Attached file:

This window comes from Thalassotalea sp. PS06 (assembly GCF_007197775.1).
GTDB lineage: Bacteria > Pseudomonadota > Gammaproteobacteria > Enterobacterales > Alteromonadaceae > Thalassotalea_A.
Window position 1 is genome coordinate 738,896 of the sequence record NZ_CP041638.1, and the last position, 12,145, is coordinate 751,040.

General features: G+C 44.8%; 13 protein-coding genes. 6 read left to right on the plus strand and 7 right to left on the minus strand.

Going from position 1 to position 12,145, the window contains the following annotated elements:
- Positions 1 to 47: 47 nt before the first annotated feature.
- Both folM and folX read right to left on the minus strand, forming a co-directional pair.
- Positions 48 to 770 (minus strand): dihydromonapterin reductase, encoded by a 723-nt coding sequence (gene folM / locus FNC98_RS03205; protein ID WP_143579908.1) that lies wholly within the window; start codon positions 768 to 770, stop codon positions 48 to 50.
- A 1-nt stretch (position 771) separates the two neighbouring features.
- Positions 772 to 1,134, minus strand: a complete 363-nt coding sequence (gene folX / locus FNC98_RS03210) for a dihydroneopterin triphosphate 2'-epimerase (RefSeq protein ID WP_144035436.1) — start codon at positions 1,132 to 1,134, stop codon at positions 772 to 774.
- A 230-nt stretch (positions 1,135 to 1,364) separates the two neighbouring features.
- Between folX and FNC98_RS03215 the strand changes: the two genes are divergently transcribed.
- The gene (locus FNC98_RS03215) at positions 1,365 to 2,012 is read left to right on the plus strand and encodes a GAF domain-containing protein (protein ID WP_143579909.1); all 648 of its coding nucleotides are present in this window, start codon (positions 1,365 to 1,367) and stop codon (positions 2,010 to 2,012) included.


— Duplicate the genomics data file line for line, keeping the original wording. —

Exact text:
This window comes from Thalassotalea sp. PS06 (assembly GCF_007197775.1).
GTDB lineage: Bacteria > Pseudomonadota > Gammaproteobacteria > Enterobacterales > Alteromonadaceae > Thalassotalea_A.
Window position 1 is genome coordinate 738,896 of the sequence record NZ_CP041638.1, and the last position, 12,145, is coordinate 751,040.

General features: G+C 44.8%; 13 protein-coding genes. 6 read left to right on the plus strand and 7 right to left on the minus strand.

Going from position 1 to position 12,145, the window contains the following annotated elements:
- Positions 1 to 47: 47 nt before the first annotated feature.
- Both folM and folX read right to left on the minus strand, forming a co-directional pair.
- Positions 48 to 770 (minus strand): dihydromonapterin reductase, encoded by a 723-nt coding sequence (gene folM / locus FNC98_RS03205; protein ID WP_143579908.1) that lies wholly within the window; start codon positions 768 to 770, stop codon positions 48 to 50.
- A 1-nt stretch (position 771) separates the two neighbouring features.
- Positions 772 to 1,134, minus strand: a complete 363-nt coding sequence (gene folX / locus FNC98_RS03210) for a dihydroneopterin triphosphate 2'-epimerase (RefSeq protein ID WP_144035436.1) — start codon at positions 1,132 to 1,134, stop codon at positions 772 to 774.
- A 230-nt stretch (positions 1,135 to 1,364) separates the two neighbouring features.
- Between folX and FNC98_RS03215 the strand changes: the two genes are divergently transcribed.
- The gene (locus FNC98_RS03215) at positions 1,365 to 2,012 is read left to right on the plus strand and encodes a GAF domain-containing protein (protein ID WP_143579909.1); all 648 of its coding nucleotides are present in this window, start codon (positions 1,365 to 1,367) and stop codon (positions 2,010 to 2,012) included.